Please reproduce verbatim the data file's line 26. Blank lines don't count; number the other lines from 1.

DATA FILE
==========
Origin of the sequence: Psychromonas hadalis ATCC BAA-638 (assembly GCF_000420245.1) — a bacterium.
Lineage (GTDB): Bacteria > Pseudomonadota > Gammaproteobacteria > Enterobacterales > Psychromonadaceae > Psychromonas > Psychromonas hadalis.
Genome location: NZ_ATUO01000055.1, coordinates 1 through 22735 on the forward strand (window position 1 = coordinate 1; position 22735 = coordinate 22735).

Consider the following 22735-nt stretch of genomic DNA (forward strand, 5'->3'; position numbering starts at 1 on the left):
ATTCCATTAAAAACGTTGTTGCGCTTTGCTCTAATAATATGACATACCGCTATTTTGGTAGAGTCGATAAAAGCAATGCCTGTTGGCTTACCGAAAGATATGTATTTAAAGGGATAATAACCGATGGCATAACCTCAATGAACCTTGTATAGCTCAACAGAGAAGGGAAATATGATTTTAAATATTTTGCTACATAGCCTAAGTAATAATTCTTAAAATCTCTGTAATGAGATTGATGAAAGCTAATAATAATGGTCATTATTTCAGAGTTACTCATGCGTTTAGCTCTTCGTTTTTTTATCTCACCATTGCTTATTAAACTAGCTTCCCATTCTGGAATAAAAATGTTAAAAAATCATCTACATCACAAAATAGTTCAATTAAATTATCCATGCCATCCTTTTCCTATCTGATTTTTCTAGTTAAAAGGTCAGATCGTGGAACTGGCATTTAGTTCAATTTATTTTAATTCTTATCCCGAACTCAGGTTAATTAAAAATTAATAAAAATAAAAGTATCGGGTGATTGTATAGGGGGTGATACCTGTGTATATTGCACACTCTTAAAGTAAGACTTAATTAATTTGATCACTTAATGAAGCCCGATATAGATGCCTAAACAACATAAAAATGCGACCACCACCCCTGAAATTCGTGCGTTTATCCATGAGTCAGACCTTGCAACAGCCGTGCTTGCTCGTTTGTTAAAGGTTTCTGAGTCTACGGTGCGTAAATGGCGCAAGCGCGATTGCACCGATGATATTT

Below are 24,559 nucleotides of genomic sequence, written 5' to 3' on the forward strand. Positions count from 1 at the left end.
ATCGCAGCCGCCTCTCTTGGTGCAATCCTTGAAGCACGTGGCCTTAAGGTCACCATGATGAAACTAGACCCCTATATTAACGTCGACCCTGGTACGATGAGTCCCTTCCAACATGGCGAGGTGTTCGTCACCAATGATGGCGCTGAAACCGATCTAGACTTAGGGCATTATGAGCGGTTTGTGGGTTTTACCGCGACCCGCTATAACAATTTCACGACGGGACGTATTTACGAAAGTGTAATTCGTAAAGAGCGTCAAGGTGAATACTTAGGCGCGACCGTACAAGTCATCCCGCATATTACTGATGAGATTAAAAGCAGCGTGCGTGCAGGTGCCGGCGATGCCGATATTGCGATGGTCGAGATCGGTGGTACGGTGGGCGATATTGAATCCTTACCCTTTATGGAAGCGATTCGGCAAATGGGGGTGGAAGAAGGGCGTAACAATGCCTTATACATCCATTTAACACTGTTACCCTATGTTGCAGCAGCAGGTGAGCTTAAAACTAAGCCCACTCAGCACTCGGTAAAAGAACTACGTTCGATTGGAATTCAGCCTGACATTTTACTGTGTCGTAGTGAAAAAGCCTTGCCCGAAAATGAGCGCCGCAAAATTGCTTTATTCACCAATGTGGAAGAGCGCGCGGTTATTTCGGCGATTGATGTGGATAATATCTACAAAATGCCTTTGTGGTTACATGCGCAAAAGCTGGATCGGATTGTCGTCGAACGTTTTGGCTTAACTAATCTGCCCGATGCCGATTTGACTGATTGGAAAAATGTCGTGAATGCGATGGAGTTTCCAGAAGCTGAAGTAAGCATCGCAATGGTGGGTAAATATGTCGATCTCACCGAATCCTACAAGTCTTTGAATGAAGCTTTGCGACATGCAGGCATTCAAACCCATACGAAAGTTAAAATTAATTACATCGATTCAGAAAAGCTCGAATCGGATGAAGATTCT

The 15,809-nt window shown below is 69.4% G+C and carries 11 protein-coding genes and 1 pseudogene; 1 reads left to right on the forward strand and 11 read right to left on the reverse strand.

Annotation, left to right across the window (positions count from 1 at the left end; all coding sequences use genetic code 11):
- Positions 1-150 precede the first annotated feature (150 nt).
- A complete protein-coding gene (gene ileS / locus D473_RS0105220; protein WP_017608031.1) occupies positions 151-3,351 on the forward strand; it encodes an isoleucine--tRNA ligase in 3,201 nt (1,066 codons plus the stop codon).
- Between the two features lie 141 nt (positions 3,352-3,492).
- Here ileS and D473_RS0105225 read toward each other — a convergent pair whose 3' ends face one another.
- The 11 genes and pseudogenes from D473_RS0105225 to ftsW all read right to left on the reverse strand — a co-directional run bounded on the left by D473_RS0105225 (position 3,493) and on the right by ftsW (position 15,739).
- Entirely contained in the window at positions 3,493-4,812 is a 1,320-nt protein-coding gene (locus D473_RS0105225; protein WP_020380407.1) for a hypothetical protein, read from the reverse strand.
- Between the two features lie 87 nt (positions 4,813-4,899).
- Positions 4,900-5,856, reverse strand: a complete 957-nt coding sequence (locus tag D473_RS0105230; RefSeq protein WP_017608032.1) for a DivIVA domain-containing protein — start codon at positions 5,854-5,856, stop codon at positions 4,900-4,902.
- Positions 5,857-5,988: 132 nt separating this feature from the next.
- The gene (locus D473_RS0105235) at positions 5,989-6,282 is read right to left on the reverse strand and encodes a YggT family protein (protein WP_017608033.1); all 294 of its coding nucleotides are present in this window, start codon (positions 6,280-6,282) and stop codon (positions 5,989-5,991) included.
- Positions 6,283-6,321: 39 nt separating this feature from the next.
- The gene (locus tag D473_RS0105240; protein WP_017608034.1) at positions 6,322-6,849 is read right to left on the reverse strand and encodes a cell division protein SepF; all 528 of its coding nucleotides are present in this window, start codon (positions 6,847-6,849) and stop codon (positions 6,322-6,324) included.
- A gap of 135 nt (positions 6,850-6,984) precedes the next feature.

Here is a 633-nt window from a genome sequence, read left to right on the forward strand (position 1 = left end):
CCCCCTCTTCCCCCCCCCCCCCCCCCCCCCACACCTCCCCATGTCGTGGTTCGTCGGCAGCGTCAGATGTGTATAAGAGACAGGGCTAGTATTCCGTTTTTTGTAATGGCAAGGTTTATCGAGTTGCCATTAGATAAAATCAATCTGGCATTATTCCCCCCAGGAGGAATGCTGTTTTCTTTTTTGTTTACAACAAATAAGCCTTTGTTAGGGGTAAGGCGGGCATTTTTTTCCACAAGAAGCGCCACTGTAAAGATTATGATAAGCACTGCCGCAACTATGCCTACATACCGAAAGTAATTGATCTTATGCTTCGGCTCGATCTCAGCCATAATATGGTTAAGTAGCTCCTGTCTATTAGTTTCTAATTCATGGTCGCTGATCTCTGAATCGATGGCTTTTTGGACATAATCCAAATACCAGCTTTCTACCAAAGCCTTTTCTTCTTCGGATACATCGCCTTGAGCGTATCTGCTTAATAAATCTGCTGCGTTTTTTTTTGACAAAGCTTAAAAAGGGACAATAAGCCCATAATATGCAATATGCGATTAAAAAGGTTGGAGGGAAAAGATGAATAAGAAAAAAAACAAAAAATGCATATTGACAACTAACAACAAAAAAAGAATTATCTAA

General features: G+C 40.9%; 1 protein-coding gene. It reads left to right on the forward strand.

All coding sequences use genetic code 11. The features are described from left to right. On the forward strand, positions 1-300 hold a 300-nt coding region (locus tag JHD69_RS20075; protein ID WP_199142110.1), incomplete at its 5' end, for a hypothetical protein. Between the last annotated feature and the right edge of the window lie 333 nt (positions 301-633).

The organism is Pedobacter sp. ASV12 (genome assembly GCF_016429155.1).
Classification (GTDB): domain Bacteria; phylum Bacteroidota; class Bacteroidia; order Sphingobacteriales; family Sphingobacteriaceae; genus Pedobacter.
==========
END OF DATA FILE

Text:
All coding sequences use genetic code 11. The features are described from left to right. On the forward strand, positions 1-300 hold a 300-nt coding region (locus tag JHD69_RS20075; protein ID WP_199142110.1), incomplete at its 5' end, for a hypothetical protein. Between the last annotated feature and the right edge of the window lie 333 nt (positions 301-633).